• 6 ears of fresh young Olathe corn, enough for about two cups off the cob

  • 3 poblano peppers

  • 2 beaten eggs

  • 1/4 cup heavy cream

  • 1/2 cup whole milk

  • 2 tablespoons butter, melted 2 rounded teaspoons flour

  • 2 big pinches sea salt

  • 4 tablespoons Asiago cheese, shredded

  • A few fresh grinds of pepper

Turn on the grill and roast the corn and the peppers for five to seven minutes, turning occasionally, until the corn has a bit of char and the peppers are nicely charred all over. Remove the veggies and set the corn aside to cool; place the peppers in a paper bag or in a bowl covered with plastic wrap, let sit for 10 minutes, then skin and seed. You can do all this ahead of time.

When you’re ready, heat the oven to 350 degrees and grease an 8- by 8-inch baking dish with a bit of the melted butter. Finely chop the peppers and scrape the kernels off the corn into a large bowl. Add the peppers and remaining ingredients to the corn and pour into the baking dish.

Place that dish into a slightly larger pan with enough water in it to to touch the side of the baking dish. Carefully place in the oven and bake for a half-hour; check to see if the center is almost set. If not, bake a few minutes more.

Let it cool and serve.

JENNY KELLNER

JENNY KELLNER

MINT/BASIL CHOCOLATE CHIP ICE CREAM - Makes 1 quart

  • 1 cup loosely packed fresh mint leaves, torn

  • 1 cup loosely packed fresh basil leaves, torn

  • 1 cup milk

  • 2 cups heavy cream

  • 3/4 cup sugar

  • 4 egg yolks

  • 3 ounces dark chocolate chopped into bits, or use semi-sweet chips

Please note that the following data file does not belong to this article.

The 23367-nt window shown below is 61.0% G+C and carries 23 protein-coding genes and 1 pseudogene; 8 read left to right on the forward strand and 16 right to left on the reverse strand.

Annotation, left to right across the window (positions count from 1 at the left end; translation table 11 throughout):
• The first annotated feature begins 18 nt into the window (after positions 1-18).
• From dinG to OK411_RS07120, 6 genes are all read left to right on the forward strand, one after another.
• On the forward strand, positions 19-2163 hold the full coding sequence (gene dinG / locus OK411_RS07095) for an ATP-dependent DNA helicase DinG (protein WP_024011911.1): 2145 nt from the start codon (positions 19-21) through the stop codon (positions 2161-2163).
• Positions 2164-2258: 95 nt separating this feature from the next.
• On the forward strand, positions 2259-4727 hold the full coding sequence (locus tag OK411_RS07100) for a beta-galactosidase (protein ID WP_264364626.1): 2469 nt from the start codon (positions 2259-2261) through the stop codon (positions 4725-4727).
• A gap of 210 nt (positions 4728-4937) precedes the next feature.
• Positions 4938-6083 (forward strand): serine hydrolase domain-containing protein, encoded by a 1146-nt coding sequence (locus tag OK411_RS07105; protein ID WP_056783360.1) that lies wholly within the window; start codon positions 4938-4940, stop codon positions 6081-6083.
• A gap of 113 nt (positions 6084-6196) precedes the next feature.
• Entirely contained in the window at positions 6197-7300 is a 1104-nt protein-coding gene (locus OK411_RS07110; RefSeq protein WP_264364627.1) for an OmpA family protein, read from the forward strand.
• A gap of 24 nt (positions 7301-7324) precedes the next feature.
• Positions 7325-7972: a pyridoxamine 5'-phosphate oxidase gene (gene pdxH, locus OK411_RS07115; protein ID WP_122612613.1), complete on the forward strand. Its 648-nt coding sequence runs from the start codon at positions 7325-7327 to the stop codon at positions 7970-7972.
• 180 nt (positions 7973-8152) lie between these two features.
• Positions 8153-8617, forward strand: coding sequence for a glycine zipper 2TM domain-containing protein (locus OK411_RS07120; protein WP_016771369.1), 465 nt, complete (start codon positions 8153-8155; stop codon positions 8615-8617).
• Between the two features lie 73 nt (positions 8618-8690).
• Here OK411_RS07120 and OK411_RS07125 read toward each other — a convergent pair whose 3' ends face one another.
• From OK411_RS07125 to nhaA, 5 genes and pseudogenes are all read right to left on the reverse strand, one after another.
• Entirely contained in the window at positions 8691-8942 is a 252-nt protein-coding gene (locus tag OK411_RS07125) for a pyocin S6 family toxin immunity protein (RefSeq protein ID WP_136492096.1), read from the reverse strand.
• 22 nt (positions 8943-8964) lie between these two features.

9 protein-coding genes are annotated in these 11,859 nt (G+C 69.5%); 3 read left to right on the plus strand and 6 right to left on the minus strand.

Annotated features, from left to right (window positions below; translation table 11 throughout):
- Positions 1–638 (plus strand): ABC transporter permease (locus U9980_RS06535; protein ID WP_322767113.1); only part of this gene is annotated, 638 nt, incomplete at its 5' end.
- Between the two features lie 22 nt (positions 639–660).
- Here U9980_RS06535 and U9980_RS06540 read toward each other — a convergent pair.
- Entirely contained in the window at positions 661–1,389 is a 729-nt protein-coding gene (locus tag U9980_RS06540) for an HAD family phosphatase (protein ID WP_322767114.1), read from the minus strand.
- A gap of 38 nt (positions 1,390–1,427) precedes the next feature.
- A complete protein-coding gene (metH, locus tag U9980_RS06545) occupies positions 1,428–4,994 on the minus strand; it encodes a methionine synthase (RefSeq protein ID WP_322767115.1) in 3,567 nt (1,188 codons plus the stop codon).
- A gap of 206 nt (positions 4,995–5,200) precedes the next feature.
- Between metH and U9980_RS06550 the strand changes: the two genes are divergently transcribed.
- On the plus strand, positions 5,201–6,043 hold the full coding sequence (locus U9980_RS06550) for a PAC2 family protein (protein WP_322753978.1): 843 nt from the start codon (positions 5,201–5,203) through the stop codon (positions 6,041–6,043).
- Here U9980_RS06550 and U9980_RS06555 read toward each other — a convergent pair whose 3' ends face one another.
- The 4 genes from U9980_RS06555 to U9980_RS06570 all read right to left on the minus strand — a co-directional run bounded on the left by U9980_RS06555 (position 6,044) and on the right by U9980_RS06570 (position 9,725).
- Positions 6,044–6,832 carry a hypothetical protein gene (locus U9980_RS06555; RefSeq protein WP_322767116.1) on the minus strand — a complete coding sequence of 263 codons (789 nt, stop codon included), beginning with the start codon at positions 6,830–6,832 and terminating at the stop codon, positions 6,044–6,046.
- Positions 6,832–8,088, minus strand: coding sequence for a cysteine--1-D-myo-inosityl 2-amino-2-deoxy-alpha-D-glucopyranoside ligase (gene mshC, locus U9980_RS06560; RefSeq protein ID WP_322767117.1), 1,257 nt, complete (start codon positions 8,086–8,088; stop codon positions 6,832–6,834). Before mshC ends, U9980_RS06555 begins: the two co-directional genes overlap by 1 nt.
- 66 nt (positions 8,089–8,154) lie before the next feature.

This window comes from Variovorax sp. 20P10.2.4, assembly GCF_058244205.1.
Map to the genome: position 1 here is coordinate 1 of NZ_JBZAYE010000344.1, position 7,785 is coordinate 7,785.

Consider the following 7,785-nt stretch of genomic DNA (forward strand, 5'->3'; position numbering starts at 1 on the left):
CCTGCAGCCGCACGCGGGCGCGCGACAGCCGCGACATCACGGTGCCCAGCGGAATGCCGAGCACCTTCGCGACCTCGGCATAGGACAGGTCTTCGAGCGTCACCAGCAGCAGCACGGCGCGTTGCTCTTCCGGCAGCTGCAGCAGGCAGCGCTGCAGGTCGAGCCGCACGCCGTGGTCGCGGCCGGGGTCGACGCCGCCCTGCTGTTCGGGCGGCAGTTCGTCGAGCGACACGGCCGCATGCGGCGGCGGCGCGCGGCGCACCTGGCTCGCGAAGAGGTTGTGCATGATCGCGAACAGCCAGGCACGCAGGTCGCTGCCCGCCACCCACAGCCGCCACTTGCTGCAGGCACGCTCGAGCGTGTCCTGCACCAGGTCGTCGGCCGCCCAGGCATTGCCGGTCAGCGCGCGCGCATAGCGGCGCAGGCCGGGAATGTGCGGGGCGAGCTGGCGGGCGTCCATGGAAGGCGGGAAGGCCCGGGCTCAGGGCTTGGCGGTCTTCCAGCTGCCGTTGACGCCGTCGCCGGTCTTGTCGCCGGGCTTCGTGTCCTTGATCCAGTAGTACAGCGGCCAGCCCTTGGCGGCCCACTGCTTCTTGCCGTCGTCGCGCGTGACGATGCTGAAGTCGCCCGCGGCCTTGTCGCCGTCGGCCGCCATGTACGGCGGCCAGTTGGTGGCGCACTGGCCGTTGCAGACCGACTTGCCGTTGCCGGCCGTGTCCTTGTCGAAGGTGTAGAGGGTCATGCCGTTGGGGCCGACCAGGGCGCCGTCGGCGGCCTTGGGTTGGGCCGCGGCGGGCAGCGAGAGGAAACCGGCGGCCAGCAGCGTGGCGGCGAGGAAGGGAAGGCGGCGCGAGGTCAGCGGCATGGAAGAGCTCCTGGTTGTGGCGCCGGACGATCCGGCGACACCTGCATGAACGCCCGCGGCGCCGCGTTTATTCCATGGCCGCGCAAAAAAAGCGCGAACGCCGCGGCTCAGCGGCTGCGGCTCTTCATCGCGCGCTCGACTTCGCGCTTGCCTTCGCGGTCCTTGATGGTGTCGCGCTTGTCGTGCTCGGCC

Warm the milk in a saucepan, and when bubbles gently form on the side, add the basil and the mint leaves. Turn off the heat, cover and steep for 30 minutes or so. I don’t think longer would hurt, but I’ve never had the patience to wait!

When ready, strain the basil-mint milk through a sieve into a small bowl, squeezing any remaining liquid out of the leaves. Return the milk to the saucepan and reheat along with one cup of the heavy cream.

Meanwhile, beat the sugar and the egg yolks together. Take 1/2 cup of the hot basil-mint milk/cream from the saucepan and temper the egg yolks, whisking constantly. Add the tempered yolks to the saucepan along with the remaining cup of heavy cream.

Heat over a medium flame for three to five minutes, stirring/whisking all the while and being careful not to let it boil. When the custard coats the back of a spoon, remove from the heat and pour into a chilled metal bowl. Refrigerate for at least four hours, preferably more, until completely cold.

Freeze according to your ice-cream maker’s directions, adding the chocolate bits or chips at the end. Scrape into a freezable container, press wax paper or plastic wrap onto the surface, cover and freeze for two hours before serving.

Serve in cute bowls with a sprig of mint, basil or both.

Mint-Basil Chocolate Chip Ice Cream comes from the book Ice Cream and Friends (2017, Ten Speed Press).

Other recipes were published online by Food52.com — (Peartini in 2012; Corn Pudding with Poblano Peppers in 2011).